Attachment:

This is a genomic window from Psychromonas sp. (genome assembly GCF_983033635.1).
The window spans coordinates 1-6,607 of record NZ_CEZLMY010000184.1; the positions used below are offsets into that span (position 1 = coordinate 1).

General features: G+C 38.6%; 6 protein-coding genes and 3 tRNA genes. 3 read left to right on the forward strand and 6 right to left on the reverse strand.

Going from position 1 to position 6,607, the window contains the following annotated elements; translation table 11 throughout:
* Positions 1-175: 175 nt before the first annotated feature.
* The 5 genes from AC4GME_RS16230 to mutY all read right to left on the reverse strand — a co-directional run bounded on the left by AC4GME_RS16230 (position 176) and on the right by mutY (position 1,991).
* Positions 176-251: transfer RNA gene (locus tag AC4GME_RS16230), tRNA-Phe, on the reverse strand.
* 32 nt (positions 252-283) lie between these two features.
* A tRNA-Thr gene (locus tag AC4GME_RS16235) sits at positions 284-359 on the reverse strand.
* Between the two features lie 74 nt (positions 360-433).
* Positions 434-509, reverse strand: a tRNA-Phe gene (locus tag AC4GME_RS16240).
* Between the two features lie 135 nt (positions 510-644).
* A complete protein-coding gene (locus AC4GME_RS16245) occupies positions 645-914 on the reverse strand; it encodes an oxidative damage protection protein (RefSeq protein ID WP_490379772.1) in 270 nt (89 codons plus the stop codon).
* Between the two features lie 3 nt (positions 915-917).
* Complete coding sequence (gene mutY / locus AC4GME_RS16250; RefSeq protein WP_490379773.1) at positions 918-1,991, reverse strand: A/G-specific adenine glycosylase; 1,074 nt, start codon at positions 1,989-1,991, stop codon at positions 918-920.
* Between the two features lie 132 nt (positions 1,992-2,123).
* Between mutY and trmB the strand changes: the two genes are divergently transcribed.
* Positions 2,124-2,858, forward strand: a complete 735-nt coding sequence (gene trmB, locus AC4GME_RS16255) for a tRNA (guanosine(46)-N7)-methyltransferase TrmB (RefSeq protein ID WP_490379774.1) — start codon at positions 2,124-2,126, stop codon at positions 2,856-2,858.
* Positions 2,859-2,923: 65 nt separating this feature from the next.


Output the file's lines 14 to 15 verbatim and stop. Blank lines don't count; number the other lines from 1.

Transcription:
* Between the two features lie 3 nt (positions 915-917).
* Complete coding sequence (gene mutY / locus AC4GME_RS16250; RefSeq protein WP_490379773.1) at positions 918-1,991, reverse strand: A/G-specific adenine glycosylase; 1,074 nt, start codon at positions 1,989-1,991, stop codon at positions 918-920.